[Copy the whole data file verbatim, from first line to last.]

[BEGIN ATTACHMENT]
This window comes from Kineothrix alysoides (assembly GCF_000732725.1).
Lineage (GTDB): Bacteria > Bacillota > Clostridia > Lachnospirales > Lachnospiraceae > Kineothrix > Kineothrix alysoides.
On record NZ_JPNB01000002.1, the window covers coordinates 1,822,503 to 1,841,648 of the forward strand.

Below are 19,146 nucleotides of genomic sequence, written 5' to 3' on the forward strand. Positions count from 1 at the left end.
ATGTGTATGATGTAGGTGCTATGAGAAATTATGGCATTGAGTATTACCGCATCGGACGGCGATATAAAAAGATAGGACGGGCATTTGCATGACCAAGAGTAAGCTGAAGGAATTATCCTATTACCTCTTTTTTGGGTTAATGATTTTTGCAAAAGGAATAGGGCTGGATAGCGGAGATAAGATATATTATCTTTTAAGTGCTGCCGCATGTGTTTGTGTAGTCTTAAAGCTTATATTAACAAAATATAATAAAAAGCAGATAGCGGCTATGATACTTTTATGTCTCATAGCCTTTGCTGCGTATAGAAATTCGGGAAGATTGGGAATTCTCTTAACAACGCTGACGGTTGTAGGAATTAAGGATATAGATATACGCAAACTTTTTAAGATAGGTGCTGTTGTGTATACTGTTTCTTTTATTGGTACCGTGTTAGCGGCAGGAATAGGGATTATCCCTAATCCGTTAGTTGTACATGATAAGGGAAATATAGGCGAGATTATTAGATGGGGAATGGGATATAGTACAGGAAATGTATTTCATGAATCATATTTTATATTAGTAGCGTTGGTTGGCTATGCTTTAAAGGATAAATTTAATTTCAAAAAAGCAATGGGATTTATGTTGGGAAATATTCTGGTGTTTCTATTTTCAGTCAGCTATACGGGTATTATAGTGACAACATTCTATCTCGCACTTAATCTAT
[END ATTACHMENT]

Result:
This window comes from Kineothrix alysoides (assembly GCF_000732725.1).
Lineage (GTDB): Bacteria > Bacillota > Clostridia > Lachnospirales > Lachnospiraceae > Kineothrix > Kineothrix alysoides.
On record NZ_JPNB01000002.1, the window covers coordinates 1,822,503 to 1,841,648 of the forward strand.

Below are 19,146 nucleotides of genomic sequence, written 5' to 3' on the forward strand. Positions count from 1 at the left end.
ATGTGTATGATGTAGGTGCTATGAGAAATTATGGCATTGAGTATTACCGCATCGGACGGCGATATAAAAAGATAGGACGGGCATTTGCATGACCAAGAGTAAGCTGAAGGAATTATCCTATTACCTCTTTTTTGGGTTAATGATTTTTGCAAAAGGAATAGGGCTGGATAGCGGAGATAAGATATATTATCTTTTAAGTGCTGCCGCATGTGTTTGTGTAGTCTTAAAGCTTATATTAACAAAATATAATAAAAAGCAGATAGCGGCTATGATACTTTTATGTCTCATAGCCTTTGCTGCGTATAGAAATTCGGGAAGATTGGGAATTCTCTTAACAACGCTGACGGTTGTAGGAATTAAGGATATAGATATACGCAAACTTTTTAAGATAGGTGCTGTTGTGTATACTGTTTCTTTTATTGGTACCGTGTTAGCGGCAGGAATAGGGATTATCCCTAATCCGTTAGTTGTACATGATAAGGGAAATATAGGCGAGATTATTAGATGGGGAATGGGATATAGTACAGGAAATGTATTTCATGAATCATATTTTATATTAGTAGCGTTGGTTGGCTATGCTTTAAAGGATAAATTTAATTTCAAAAAAGCAATGGGATTTATGTTGGGAAATATTCTGGTGTTTCTATTTTCAGTCAGCTATACGGGTATTATAGTGACAACATTCTATCTCGCACTTAATCTAT